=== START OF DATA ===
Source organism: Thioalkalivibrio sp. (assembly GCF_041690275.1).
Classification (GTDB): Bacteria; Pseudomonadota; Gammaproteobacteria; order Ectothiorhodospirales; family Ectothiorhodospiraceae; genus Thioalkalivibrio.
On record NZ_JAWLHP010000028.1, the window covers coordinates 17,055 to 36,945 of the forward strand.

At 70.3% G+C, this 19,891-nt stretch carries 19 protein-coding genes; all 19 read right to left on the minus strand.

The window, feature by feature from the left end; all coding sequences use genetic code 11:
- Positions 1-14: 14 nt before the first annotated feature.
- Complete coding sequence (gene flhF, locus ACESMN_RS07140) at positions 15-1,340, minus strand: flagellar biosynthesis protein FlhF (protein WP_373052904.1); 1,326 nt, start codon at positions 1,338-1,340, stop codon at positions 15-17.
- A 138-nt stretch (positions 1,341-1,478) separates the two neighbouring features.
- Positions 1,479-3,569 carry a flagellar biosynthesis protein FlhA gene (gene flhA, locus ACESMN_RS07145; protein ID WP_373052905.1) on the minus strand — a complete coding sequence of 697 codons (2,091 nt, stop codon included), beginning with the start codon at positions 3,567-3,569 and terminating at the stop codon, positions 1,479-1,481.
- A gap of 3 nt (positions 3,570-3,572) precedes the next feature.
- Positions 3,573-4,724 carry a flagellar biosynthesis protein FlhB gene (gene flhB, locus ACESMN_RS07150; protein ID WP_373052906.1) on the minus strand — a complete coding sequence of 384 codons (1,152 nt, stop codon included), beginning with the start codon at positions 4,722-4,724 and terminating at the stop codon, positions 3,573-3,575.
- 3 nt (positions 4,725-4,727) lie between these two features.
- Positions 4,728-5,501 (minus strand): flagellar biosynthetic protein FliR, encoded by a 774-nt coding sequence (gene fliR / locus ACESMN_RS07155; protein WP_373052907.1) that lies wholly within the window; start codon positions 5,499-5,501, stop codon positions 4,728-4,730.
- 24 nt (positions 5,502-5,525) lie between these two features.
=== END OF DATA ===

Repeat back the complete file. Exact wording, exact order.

Source organism: Thioalkalivibrio sp. (assembly GCF_041690275.1).
Classification (GTDB): Bacteria; Pseudomonadota; Gammaproteobacteria; order Ectothiorhodospirales; family Ectothiorhodospiraceae; genus Thioalkalivibrio.
On record NZ_JAWLHP010000028.1, the window covers coordinates 17,055 to 36,945 of the forward strand.

At 70.3% G+C, this 19,891-nt stretch carries 19 protein-coding genes; all 19 read right to left on the minus strand.

The window, feature by feature from the left end; all coding sequences use genetic code 11:
- Positions 1-14: 14 nt before the first annotated feature.
- Complete coding sequence (gene flhF, locus ACESMN_RS07140) at positions 15-1,340, minus strand: flagellar biosynthesis protein FlhF (protein WP_373052904.1); 1,326 nt, start codon at positions 1,338-1,340, stop codon at positions 15-17.
- A 138-nt stretch (positions 1,341-1,478) separates the two neighbouring features.
- Positions 1,479-3,569 carry a flagellar biosynthesis protein FlhA gene (gene flhA, locus ACESMN_RS07145; protein ID WP_373052905.1) on the minus strand — a complete coding sequence of 697 codons (2,091 nt, stop codon included), beginning with the start codon at positions 3,567-3,569 and terminating at the stop codon, positions 1,479-1,481.
- A gap of 3 nt (positions 3,570-3,572) precedes the next feature.
- Positions 3,573-4,724 carry a flagellar biosynthesis protein FlhB gene (gene flhB, locus ACESMN_RS07150; protein ID WP_373052906.1) on the minus strand — a complete coding sequence of 384 codons (1,152 nt, stop codon included), beginning with the start codon at positions 4,722-4,724 and terminating at the stop codon, positions 3,573-3,575.
- 3 nt (positions 4,725-4,727) lie between these two features.
- Positions 4,728-5,501 (minus strand): flagellar biosynthetic protein FliR, encoded by a 774-nt coding sequence (gene fliR / locus ACESMN_RS07155; protein WP_373052907.1) that lies wholly within the window; start codon positions 5,499-5,501, stop codon positions 4,728-4,730.
- 24 nt (positions 5,502-5,525) lie between these two features.